A new bill proposed in California offers homeless teens an alternative to foster care and juvenile detention, two systems proponents say often fail youth.
If passed, Assemblymember Tom Ammiano’s AB 2001 would allow judges to determine that a minor’s chronic homelessness is a result of parental abuse or neglect and enable them to access federal funding for special homeless youth shelters or group homes where they’re taught independent living skills.
"It's sad that our approach until now has focused on two paths that don't really help these kids," Ammiano stated in a press release. "Many are sent into a foster care system that doesn't understand the needs of teens who are homeless because they have been abused or rejected by their families. As well-meaning as these programs are, homeless youth often don't find their needs met there. They run away, and as a result, lose access to funded services. Teens on the street often fall into a different system: juvenile justice. Once they get in there, it is difficult to escape being branded as criminals. We need a third path."
California is home to a staggering proportion of the United States’ underage homeless population, according to research by the state’s California Homeless Youth Project. Of the estimated 1.6 million homeless minors across the county in a year, 200,000 are living in California.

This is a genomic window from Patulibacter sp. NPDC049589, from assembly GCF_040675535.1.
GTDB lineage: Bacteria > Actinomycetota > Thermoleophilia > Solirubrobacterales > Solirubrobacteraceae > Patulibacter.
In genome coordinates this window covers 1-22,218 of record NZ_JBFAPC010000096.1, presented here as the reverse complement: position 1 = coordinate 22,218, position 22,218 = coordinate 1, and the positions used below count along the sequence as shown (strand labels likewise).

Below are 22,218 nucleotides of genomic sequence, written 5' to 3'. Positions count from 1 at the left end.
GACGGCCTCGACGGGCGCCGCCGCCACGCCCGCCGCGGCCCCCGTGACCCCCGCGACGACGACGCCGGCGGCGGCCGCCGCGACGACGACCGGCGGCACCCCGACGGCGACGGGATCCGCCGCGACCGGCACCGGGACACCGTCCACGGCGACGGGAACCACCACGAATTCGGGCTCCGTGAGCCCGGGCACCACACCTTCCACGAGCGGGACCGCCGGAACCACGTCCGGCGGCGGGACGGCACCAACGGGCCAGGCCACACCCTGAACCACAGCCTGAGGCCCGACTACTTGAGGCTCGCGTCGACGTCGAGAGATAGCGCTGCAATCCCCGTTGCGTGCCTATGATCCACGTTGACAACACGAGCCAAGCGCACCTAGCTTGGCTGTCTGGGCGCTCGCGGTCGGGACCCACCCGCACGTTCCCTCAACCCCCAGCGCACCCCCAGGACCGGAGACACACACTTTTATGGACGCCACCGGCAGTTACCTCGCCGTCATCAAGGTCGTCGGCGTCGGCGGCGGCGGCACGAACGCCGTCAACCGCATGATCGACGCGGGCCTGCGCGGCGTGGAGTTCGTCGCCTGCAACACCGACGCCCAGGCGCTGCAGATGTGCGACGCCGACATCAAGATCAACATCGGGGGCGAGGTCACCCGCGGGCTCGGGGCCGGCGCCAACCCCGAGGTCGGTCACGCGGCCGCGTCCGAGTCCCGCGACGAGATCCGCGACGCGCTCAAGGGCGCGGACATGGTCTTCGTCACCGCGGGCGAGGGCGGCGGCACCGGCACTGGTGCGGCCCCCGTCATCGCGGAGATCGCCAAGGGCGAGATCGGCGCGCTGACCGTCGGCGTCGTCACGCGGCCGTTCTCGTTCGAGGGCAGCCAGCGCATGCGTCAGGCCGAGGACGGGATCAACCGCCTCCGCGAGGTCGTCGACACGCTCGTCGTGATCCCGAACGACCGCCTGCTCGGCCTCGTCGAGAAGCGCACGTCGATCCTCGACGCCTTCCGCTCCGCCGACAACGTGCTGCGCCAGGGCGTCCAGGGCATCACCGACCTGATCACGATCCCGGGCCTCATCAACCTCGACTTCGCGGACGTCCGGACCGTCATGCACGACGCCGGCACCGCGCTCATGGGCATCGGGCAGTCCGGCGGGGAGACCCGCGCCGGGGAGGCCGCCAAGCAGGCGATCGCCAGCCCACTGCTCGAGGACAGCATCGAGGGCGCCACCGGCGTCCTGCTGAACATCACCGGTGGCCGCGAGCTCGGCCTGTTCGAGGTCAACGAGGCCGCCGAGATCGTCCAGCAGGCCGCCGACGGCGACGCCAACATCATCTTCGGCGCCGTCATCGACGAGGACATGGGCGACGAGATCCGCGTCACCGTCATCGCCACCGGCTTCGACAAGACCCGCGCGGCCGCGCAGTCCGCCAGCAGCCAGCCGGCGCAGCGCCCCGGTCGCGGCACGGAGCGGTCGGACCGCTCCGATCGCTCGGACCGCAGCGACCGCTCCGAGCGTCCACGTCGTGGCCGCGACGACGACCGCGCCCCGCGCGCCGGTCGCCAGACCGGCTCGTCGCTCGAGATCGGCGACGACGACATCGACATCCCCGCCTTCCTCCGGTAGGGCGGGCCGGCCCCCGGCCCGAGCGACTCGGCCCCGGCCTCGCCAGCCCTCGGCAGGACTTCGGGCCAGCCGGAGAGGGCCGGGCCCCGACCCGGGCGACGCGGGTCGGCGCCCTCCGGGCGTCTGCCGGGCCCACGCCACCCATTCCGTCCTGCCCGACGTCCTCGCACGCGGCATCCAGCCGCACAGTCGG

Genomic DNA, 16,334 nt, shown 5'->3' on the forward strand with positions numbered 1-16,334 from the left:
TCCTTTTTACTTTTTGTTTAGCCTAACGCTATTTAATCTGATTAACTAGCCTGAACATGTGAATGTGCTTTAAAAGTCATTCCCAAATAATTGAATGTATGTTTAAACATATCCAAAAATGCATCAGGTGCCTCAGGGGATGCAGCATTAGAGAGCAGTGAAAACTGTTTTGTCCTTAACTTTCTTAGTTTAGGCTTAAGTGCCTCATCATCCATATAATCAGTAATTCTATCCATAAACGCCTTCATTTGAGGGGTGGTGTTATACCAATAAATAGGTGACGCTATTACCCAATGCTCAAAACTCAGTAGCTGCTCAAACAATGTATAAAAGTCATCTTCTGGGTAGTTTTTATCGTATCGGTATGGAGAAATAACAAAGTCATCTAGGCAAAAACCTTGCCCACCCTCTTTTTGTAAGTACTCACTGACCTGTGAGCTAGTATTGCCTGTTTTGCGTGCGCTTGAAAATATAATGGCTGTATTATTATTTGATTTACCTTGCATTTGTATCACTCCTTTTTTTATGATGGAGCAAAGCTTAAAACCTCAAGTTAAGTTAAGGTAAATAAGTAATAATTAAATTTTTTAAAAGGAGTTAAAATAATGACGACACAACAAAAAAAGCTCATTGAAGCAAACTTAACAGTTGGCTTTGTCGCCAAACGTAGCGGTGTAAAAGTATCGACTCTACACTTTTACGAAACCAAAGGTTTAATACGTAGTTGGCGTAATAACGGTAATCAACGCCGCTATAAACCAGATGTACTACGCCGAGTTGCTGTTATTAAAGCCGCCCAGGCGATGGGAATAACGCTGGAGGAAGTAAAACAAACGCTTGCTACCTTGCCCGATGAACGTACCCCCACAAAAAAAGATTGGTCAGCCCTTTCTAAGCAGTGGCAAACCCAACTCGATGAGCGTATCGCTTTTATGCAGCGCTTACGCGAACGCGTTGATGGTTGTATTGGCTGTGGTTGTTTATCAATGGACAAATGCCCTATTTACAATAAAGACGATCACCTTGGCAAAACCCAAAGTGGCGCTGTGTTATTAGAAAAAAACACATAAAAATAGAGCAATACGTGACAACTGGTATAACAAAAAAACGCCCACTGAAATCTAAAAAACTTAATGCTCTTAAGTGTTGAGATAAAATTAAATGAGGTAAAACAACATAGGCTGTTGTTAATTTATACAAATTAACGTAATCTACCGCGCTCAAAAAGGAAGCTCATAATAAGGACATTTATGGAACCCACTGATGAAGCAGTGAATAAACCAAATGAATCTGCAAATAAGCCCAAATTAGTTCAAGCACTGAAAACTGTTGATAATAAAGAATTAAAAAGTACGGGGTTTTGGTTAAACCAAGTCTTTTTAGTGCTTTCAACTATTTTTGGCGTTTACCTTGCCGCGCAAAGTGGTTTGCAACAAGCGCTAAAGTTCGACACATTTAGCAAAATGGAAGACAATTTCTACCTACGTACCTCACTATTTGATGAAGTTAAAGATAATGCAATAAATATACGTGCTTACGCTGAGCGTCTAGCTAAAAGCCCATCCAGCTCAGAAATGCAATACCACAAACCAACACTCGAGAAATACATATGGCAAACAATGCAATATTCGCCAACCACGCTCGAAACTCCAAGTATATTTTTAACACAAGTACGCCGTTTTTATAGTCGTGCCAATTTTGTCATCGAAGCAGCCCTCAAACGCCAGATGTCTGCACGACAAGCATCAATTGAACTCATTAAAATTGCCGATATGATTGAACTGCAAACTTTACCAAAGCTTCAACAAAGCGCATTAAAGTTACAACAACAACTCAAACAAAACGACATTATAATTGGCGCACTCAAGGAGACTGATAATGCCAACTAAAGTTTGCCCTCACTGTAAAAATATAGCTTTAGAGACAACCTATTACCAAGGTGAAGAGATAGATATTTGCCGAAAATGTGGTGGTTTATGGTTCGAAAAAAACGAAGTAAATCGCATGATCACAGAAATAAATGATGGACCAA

"What we want to do is simplify the process so that youth get the services they need and so that providers are adequately funded," Ammiano said. "In reality, we know that homelessness is a complex problem that won't be solved overnight, but this is an important step to help the most vulnerable among our homeless."
Ammiano’s efforts come when resources for the state’s homeless youth are seriously threatened by gentrification-driven costs in places like San Francisco. On Christmas day, the city’s Youth Homeless Alliance, a 12-year establishment providing 5,000 homeless kids every year “a space to just be okay,” shut its doors when the building’s owner decided to sell.